Covid toes: The possible coronavirus symptom that can cause chilblain-like inflammation

Sarah Young
·4-min read
 (Getty Images/iStockphoto)
(Getty Images/iStockphoto)

Throughout the coronavirus pandemic, health officials have stated that the main symptoms to look out for include a high fever, a new, persistent cough and a loss or changed sense of smell and taste.

But now scientists believe that a new side effect could be linked to the virus, called “Covid toes”.

Research by the International League of Dermatological Societies and the American Academy of Dermatology found that some coronavirus patients suffered from chilblain-like inflammation on their feet, which sometimes lasted for months at a time.

The team states that the condition typically develops within a week to four weeks of being infected and can result in toes becoming swollen or changing colour.

Symptoms are said to be mild in the majority of cases and the feet return to normal within weeks.

However, scientists say that in some cases the inflammation has continued for more than 150 days and that they fear their findings are “just the tip of the iceberg”.  

Dr Esther Freeman, principal investigator of the International Covid-19 Dermatology Registry – the collaboration between the two research bodies – said: “It seems there is a certain sub-group of patients that, when they get Covid, they develop inflammation in their toes, which turns them red and swollen, and then they eventually turn purple.

“In most cases, it is self-resolved and it goes away. It is relatively mild. It lasts on average about 15 days. But we have seen patients lasting a month or two months.”

She added: “What is very surprising is when you get beyond that 60-day mark – because it’s not like patients are resolving at day 70.

Journal of the American Academy of Dermatology PA/WireJournal of the American Academy of Dermatology PA/Wire
Journal of the American Academy of Dermatology PA/WireJournal of the American Academy of Dermatology PA/Wire

“It’s the fact that some of our patients are at over 150 days now – these are patients with red or purple or swollen toes for many months.”

Around half of the patients in the registry are reported to have Covid toes and about 16 per cent of those had to be hospitalised as a result, the figures suggest.

Dr Freeman said the identification of people with Covid toes symptoms – including some in the UK – helps scientists understand more about coronavirus-related symptoms elsewhere in the body.

“We are starting to see long Covid in other organ systems, this is the first time we are recognising this can happen in the skin as well,” she explained.

Journal of the American Academy of Dermatology PA/Wire
Journal of the American Academy of Dermatology PA/Wire

“I think it raises a lot of questions about what sort of inflammation is going on – is there inflammation elsewhere in the body? We don’t really know the answer yet.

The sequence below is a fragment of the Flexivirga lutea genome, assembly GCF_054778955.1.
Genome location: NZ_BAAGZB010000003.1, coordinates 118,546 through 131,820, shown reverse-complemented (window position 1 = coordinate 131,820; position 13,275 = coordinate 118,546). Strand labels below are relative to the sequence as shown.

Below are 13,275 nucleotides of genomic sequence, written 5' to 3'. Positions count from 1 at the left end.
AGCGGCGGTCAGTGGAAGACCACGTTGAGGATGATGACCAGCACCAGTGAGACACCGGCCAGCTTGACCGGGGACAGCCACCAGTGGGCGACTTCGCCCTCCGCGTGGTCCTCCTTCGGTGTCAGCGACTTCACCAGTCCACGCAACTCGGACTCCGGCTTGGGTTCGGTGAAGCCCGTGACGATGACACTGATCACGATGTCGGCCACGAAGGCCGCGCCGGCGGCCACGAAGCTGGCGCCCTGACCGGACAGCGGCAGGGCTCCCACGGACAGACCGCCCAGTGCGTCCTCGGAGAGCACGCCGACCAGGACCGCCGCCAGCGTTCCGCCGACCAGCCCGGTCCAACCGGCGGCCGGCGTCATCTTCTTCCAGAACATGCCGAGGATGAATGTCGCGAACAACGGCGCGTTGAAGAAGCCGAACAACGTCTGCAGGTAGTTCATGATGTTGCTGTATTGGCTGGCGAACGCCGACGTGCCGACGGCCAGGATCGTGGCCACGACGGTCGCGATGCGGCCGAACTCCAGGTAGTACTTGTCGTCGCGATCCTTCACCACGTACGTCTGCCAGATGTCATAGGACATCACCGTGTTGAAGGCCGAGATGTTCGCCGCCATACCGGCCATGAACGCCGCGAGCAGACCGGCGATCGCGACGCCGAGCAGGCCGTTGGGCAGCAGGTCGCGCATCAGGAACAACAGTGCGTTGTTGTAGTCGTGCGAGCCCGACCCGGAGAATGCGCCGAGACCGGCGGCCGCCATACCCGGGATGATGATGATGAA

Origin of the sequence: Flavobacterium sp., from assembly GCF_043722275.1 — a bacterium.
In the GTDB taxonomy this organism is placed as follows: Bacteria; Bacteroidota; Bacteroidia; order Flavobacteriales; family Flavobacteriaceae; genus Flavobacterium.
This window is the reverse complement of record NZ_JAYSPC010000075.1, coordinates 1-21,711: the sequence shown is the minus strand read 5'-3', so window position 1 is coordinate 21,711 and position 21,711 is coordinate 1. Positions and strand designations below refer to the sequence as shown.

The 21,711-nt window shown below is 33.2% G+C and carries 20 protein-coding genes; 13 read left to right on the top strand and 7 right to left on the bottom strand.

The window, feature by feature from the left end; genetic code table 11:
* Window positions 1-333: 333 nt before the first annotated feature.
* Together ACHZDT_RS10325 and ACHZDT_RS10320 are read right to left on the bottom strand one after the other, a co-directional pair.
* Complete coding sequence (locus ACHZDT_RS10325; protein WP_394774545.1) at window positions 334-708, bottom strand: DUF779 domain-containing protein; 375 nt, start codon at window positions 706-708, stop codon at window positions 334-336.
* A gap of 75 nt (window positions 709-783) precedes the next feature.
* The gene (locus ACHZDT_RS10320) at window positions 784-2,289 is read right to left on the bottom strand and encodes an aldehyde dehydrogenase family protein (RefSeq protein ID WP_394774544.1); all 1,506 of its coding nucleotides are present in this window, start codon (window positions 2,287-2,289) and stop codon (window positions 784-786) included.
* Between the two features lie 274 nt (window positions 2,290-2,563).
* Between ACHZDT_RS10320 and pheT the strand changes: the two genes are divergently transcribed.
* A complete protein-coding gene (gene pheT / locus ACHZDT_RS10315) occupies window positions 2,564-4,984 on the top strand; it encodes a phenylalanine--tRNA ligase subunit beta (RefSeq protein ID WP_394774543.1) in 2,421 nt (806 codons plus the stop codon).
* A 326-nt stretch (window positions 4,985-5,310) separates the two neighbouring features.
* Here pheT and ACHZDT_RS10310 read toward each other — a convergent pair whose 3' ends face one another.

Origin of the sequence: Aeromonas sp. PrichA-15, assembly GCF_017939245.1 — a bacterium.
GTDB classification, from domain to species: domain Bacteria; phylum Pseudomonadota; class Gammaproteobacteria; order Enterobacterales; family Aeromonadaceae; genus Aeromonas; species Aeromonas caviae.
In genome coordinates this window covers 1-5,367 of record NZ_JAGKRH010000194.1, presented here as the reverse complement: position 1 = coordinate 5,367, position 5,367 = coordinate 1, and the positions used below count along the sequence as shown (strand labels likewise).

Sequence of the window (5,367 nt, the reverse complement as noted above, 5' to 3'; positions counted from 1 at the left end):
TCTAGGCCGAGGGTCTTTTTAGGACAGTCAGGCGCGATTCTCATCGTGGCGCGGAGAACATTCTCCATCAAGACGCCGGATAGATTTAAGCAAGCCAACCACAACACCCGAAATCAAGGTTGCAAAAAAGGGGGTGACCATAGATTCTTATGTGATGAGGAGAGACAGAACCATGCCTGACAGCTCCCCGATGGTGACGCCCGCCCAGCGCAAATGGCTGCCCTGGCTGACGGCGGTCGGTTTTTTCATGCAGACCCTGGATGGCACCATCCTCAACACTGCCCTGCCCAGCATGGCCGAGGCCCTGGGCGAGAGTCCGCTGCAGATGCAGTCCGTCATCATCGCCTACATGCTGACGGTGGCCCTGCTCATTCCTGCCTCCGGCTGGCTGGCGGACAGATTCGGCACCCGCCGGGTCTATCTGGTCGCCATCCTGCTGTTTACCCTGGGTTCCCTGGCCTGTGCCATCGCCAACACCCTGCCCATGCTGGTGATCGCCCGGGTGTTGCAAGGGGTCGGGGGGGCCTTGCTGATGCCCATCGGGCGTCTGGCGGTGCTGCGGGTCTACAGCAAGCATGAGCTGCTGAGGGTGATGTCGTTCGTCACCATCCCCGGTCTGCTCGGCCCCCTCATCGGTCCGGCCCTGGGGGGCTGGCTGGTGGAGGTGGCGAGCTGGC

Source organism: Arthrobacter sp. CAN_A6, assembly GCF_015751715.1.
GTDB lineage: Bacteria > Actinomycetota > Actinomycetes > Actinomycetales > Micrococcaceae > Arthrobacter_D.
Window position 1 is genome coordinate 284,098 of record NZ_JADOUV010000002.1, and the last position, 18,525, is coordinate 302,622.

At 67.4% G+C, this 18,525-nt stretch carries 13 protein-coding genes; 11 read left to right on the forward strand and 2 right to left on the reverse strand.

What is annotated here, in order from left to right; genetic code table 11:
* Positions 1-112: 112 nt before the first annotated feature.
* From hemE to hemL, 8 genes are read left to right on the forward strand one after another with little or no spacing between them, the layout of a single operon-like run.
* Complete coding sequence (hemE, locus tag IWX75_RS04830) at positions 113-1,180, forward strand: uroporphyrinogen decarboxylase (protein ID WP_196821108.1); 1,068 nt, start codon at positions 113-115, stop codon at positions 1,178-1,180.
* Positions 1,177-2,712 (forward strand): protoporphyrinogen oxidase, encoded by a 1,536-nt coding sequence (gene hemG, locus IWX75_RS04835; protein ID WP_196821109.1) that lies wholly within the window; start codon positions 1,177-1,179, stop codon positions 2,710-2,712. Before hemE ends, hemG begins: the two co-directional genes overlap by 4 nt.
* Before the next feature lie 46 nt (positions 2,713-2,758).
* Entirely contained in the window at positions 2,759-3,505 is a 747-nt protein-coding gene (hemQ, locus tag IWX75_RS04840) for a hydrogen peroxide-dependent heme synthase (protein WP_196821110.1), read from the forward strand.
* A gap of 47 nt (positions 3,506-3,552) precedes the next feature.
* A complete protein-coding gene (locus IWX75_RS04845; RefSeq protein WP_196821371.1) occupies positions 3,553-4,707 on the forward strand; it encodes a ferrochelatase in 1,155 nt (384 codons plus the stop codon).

“The skin can be viewed as a window into the rest of the body because it is inflammation which you can see – and can be indicative of inflammation elsewhere.”

The figures are submitted by doctors treating patients with skin issues in dozens of countries around the world, meaning there are potentially numerous people with Covid toes who have not sought medical help.

Dr Freeman said that what her team is reporting is “probably just the tip of the iceberg”.

“It’s probably happening a lot more than we’re reporting but I think by reporting it more people will recognise it,” she said.

The figures are being presented at the European Academy of Dermatology and Venereology (EADV) Congress in Switzerland this week.

This is not the first time that researchers have highlighted Covid toes as a potential symptom of coronavirus.

On 29 April, researchers from Spain published a study concerning the “cutaneous manifestations of Covid-19 disease”, cutaneous meaning “relating to the skin”.

The scientists came across five different forms of rashes affecting 375 Covid-19 patients.

These included itchy or painful chilblain-like lesions on the hands and feet, including Covid toes; small blisters on the torso; small, flat and raised red bumps; blotchy red or blue-looking skin; and pink or white raised areas of the skin that looked similar to nettle rash.

Dr John Ingram, editor-in-chief of the British Journal of Dermatology, commented at the time that the investigation was “the most definitive piece of research on the skin features associated with Covid-19 to date”.

“There has been speculation for some time that the virus is responsible for a number of skin signs, but until now these had largely been individual or small scale case reports. This study represents a much more systematic and thorough categorisation of the features,” he stated.

In addition to Covid toes, people around the world have reported experiencing various other side effects they believe could be linked to the virus, including delirium, conjunctivitis and diarrhoea.

You can read more about the lesser known symptoms here.

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